Nurse’s Book about the Pandemic is a Pathway for Healing

Duke Cancer Center’s Markita Wright turned her pandemic journaling hobby into a book of inspiring and personal revelations

Markita Wright and her book

This time three years ago, in March 2020, the World Health Organization had declared COVID-19 a pandemic, and the United States announced a nationwide emergency. Ultimately, the virus would claim at least 1.1 million American lives, upend daily rhythms and, for many people, readjust the way we see the world. It was during this time that Wright found herself diving into her habit of journaling.

Markita Wright signs copies of her book at 2022 event. Photo courtesy of Markita Wright.

She’d always taken time to write down reflections in spiral-bound notebooks. But during the early days of the pandemic, when her life consisted of caring for breast cancer surgery patients at Duke and spending time at home with her husband Russell, her son and her teenage daughter, those sessions became longer and more focused.

“I decided I was going to use this time to heal,” said Wright, who has worked at Duke for 18 years.

In January 2021, Wright’s mother, Sonia Ellerbe, died at 68 from COVID-19. Wright’s mother had always been there for deep and revelatory conversations about life. Wright said she always gave sage advice and helped her see things from different perspectives. With her gone, Wright felt it was time to turn her journaling into something more formal, something which may help others.

Over much of the next year, Wright wrote about challenging periods in her life, such as the loss of her younger sister in 1998 and her father in 2019. She wrote about past relationships and the transition of becoming a mother. Built on a foundation of her Christian faith, she wrote honest appraisals of these periods and how her choices and experiences continue to shape her life.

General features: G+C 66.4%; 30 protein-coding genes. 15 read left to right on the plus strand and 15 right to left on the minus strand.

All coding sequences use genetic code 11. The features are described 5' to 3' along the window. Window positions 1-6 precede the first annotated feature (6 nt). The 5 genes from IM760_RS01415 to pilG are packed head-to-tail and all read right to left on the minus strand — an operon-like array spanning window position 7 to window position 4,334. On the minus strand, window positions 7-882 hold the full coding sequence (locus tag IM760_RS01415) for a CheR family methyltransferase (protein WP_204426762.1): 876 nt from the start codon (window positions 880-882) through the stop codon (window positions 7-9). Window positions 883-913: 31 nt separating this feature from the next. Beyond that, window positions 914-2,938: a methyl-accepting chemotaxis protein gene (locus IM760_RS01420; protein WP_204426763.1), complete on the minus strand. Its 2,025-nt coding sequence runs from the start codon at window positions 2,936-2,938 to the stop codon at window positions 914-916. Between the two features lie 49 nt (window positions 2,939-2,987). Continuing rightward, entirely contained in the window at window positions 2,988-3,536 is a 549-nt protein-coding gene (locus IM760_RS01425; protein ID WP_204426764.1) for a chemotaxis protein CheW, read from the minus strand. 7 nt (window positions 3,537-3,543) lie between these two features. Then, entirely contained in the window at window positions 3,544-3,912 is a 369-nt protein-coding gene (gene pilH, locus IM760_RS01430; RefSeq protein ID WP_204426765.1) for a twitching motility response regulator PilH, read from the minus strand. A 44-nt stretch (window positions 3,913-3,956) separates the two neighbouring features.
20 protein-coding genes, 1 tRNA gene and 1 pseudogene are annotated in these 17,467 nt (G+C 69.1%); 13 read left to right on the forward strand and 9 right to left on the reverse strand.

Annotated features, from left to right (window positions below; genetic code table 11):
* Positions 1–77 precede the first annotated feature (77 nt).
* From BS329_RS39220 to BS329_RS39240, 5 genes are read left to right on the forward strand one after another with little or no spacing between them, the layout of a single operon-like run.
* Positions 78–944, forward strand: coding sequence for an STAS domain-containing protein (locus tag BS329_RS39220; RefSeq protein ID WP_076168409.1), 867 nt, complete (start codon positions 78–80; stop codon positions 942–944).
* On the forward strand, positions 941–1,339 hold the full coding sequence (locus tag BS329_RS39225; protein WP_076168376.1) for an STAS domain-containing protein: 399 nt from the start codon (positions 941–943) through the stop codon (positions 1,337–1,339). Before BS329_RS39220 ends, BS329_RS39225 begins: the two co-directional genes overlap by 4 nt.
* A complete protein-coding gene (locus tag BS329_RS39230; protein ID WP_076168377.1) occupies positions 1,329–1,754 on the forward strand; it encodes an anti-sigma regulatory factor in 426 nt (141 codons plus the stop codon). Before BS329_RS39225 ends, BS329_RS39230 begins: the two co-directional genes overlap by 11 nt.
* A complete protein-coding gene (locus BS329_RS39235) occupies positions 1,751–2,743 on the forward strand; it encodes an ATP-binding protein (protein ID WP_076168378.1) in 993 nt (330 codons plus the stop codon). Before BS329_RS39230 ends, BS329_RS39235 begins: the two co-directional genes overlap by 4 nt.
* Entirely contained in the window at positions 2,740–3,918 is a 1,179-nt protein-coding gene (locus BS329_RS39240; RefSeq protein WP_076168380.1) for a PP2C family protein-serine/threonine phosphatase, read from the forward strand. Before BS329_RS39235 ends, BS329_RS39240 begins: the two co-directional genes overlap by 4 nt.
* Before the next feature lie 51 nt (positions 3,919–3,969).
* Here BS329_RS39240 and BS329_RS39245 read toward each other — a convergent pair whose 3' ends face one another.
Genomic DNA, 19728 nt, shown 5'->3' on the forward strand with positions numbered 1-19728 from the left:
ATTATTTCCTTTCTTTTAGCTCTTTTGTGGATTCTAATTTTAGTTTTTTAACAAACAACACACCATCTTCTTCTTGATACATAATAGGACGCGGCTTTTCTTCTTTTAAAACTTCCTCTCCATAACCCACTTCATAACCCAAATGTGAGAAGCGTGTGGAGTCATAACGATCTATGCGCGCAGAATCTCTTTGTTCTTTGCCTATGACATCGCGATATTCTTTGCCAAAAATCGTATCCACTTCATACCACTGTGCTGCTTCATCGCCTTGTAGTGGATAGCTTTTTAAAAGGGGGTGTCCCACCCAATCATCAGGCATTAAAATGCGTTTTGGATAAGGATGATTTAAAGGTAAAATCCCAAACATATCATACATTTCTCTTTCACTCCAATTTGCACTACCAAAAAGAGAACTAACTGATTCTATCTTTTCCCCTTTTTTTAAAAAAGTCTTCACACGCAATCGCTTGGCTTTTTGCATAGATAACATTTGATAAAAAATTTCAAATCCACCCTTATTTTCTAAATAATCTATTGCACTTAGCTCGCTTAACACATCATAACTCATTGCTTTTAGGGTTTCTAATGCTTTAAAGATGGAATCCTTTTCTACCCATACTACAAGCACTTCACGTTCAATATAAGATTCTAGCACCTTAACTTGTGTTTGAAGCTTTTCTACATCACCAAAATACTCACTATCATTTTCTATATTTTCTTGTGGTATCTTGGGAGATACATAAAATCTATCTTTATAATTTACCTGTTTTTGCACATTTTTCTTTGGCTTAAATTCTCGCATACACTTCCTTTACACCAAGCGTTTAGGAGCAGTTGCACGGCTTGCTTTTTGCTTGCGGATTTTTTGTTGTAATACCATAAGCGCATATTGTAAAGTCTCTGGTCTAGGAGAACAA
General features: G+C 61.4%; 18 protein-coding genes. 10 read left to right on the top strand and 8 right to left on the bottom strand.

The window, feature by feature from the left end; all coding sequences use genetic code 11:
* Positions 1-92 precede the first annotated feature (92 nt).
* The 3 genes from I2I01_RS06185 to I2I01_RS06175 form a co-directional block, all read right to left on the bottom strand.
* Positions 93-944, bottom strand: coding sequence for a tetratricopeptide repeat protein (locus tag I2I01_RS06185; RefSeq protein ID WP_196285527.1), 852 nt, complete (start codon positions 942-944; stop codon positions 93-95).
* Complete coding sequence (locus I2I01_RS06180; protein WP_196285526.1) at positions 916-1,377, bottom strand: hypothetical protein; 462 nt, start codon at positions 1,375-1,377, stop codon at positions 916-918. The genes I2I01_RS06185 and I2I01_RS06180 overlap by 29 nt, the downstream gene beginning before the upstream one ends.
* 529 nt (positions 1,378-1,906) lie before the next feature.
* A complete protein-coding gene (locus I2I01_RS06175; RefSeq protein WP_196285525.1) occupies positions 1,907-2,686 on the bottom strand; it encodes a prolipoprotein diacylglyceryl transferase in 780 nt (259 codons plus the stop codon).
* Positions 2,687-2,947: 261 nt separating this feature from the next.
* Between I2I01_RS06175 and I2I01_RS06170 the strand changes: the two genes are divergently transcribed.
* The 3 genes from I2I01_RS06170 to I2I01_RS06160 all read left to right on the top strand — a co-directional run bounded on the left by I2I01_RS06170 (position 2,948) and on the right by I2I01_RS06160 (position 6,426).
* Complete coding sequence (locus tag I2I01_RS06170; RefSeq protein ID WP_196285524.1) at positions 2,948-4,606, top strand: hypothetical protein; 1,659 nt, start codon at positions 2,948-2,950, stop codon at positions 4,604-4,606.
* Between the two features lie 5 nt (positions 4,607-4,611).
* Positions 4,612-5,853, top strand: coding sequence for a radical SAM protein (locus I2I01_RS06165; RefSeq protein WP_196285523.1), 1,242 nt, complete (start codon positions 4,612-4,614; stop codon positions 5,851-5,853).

Wright enlisted the help of a writing coach in early 2022 to turn her reflections into a book. Devoting much of her free time to editing and sharpening her work, the book was self-published in April 2022.

Over 14 chapters and 105 pages, Wright shares stories of overcoming challenges, making sense of past missteps, appreciating supportive people in her life and offering herself grace.

“I needed to spring clean, therefore I looked beyond my physical situation,” Wright wrote in the book’s introduction. “I needed to go deeper as in physically, emotionally, socially, spiritually and mentally. Who are you? That is the question I was asked. This led me to seeking to know my purpose. As you read this book, consider it to be my invitation to you into my cleaning process. Which in turn, will help you navigate yours.”

Wright hopes readers will learn from her stories of love, loss and forgiveness and take time to examine their own journey and see what valuable lessons their lives have taught them along the way.

“I think taking care of yourself needs to be at the top of your list,” Wright said. “Self-love is the best love because you can’t effectively love anyone or do anything without loving yourself first. I’m still growing and learning who Markita is. Writing this helped me learn to forgive and learn to love me more.”

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